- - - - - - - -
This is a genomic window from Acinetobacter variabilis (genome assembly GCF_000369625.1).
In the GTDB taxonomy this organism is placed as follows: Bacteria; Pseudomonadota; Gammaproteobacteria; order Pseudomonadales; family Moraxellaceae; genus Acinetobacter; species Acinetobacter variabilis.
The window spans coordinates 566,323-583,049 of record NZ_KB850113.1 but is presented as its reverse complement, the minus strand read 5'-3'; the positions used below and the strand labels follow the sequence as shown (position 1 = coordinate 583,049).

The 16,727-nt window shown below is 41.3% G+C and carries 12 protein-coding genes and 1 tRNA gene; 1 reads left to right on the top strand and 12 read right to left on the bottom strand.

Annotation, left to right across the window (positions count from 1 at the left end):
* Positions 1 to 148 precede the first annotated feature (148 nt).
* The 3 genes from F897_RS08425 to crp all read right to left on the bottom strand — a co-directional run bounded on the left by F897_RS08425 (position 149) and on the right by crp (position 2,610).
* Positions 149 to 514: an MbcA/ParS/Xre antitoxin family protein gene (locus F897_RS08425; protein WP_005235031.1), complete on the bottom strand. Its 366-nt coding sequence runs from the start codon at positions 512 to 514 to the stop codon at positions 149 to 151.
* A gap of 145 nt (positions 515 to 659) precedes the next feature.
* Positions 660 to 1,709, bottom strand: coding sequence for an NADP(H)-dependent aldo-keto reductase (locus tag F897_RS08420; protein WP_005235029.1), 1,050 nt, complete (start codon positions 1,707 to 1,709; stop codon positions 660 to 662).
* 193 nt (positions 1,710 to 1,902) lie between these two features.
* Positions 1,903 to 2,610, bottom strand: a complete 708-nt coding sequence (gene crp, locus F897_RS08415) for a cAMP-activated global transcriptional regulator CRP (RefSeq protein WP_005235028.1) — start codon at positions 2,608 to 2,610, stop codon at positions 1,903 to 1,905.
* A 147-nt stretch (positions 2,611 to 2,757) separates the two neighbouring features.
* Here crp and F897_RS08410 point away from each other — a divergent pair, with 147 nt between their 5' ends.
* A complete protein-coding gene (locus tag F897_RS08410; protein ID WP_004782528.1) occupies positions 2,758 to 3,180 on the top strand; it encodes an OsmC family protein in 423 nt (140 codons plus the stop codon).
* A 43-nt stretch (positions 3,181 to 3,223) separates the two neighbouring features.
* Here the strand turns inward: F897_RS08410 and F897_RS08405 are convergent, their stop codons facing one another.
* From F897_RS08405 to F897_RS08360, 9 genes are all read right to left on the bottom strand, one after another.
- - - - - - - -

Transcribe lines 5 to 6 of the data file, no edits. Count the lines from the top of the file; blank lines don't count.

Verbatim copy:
Annotation, left to right across the window (positions count from 1 at the left end):
* Positions 1 to 148 precede the first annotated feature (148 nt).